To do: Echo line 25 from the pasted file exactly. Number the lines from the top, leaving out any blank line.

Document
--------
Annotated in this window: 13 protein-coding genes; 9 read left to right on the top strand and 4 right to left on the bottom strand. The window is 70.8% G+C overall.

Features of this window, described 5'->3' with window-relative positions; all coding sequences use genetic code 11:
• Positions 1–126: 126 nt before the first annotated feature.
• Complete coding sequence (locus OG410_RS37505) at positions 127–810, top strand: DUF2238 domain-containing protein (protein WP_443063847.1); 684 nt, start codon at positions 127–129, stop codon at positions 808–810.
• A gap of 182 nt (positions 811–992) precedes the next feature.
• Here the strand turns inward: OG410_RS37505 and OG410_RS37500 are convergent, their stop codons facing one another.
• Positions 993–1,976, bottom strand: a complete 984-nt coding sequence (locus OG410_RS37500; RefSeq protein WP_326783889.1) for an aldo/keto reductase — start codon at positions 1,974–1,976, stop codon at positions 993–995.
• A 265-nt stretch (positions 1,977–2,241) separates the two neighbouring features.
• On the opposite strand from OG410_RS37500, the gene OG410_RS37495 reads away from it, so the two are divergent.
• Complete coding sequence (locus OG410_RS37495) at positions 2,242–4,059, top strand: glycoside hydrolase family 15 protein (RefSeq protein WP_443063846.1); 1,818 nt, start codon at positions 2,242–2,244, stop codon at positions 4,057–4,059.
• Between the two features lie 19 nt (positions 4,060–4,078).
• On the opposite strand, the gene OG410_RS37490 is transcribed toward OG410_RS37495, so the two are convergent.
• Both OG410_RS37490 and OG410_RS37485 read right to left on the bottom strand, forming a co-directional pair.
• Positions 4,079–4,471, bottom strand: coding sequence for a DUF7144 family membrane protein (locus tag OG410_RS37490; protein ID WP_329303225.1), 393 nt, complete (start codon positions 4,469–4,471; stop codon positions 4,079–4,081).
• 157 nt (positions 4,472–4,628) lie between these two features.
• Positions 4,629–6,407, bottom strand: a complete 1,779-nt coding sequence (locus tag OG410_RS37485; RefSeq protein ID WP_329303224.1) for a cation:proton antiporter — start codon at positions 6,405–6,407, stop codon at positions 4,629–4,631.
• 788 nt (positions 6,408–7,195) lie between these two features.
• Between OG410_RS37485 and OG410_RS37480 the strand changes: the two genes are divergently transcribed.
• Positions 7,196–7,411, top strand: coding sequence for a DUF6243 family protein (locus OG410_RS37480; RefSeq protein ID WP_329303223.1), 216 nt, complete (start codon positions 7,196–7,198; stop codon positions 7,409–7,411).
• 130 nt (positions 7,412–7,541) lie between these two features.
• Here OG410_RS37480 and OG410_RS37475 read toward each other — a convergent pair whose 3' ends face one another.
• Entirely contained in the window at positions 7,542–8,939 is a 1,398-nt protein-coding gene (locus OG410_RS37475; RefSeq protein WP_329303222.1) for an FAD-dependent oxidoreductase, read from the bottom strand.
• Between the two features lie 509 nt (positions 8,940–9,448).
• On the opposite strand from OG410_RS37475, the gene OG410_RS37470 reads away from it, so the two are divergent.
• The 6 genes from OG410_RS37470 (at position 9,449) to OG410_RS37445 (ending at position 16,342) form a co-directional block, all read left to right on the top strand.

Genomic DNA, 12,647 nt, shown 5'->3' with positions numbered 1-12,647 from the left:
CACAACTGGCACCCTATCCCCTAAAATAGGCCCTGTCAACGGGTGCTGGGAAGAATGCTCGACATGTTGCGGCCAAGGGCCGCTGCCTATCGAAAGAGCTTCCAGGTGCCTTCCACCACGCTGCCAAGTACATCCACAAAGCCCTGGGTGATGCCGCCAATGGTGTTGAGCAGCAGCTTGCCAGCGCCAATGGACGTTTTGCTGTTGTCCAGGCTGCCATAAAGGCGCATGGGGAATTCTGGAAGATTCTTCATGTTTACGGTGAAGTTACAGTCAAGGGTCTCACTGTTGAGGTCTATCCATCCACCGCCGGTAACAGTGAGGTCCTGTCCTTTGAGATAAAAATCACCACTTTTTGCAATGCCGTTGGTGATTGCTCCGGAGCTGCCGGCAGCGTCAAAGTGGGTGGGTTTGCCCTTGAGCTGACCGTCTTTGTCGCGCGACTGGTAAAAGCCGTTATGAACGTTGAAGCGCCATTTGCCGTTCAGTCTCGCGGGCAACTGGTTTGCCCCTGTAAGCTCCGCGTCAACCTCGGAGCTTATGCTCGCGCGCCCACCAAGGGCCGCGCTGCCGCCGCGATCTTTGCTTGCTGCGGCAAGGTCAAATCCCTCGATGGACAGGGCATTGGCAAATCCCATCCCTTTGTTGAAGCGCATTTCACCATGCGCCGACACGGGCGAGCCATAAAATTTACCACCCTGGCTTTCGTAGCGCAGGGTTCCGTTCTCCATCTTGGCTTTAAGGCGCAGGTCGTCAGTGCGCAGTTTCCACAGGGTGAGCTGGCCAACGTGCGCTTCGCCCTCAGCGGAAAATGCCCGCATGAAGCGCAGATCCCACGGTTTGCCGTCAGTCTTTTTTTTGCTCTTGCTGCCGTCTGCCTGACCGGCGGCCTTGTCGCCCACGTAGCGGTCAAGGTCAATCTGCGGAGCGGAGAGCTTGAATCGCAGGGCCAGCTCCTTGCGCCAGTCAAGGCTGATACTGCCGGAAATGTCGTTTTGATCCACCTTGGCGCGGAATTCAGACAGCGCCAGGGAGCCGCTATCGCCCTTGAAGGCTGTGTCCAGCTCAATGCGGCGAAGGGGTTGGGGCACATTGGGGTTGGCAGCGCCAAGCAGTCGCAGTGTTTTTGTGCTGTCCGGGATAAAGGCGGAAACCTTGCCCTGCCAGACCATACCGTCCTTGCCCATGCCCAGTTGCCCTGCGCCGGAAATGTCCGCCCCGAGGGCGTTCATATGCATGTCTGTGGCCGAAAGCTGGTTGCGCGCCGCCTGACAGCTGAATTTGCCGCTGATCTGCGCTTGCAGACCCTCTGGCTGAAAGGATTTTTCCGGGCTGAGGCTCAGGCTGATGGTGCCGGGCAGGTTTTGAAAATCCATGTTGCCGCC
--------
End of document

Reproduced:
• The 6 genes from OG410_RS37470 (at position 9,449) to OG410_RS37445 (ending at position 16,342) form a co-directional block, all read left to right on the top strand.